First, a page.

At first glance, this looks like any other Android touchscreen phone. But the new MTS Pulse (or HTC Pulse, co-branded by MTS) is significant, because this is the first operator-subsidized smartphone in India (though not the first operator subsidized phone: remember the Reliance Dhirubhai Ambani offer?)
It has a 3.2-inch, 320 x 480 pixel capacitive touchscreen, 528Mhz Qualcomm processor, 288MB RAM, 5MP autofocus camera, Wi-Fi, Bluetooth, GPS, micro SD slot (8GB card supplied, 32GB supported) and runs Android 2.1. The Pulse is a CDMA/EVDO phone, which means there's no SIM card. But in every other way, it operates just like any other Android touchscreen phone, with all the Google services, social networking features, push mail and Android Marketplace intact.
Monday, April 18, 2011 by NEWS · 0
With a total of 55 billionaires living in India, it’s probably safe to say the country is going to be an important market for high-end automakers like Aston Martin. That’s probably why the British sports car brand recently moved in. According to Automotive News, Aston Martin has opened its first-ever Indian dealership in order to get piece of the country’s growing wealth.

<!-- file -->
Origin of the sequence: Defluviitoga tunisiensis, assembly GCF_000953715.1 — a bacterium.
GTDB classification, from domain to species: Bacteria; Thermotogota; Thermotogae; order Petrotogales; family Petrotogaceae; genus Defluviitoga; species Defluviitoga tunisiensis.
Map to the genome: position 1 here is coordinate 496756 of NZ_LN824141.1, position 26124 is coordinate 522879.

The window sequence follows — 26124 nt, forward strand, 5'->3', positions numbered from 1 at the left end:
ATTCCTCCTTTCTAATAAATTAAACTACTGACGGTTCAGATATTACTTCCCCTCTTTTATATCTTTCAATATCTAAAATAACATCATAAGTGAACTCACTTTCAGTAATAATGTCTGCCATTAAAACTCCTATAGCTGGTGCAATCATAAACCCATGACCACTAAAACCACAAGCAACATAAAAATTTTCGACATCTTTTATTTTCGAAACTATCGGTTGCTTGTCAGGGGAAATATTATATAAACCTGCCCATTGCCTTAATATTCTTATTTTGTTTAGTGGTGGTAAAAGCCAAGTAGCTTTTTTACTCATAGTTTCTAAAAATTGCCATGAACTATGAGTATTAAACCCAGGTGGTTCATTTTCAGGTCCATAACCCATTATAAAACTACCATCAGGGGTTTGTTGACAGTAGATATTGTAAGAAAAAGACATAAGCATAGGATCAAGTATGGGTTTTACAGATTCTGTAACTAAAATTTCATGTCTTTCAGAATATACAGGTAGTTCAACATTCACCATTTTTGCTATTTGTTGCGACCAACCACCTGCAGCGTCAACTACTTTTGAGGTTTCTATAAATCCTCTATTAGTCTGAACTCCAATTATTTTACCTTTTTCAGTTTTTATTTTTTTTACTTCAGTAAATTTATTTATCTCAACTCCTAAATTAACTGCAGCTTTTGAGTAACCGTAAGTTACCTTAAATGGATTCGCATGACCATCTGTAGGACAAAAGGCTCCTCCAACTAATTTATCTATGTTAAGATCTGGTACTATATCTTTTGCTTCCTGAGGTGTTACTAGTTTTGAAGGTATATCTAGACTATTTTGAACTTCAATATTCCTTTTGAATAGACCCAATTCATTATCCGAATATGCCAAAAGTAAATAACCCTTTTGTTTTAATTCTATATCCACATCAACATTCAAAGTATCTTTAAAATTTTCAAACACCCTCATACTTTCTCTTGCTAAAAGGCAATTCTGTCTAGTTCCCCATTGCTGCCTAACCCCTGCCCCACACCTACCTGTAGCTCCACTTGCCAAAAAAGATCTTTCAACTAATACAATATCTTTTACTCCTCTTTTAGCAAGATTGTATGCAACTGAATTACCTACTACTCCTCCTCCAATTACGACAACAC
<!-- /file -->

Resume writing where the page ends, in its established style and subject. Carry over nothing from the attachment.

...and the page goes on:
Established in Kemps Corner, one of Mumbai’s most affluent neighborhoods, this dealership is the first of many to come, with the next one expected to open in New Delhi this May. Aston Martin forecasts that one quarter of its sales will come from Asia and the Middle East over the next five years, up from 10 percent this past year. With the $303,657 V8 Vantage as its least expensive offering and the $4.5 million One-77 topping its lineup, Aston is counting on India’s millionaires and billionaires taking interest in its cars.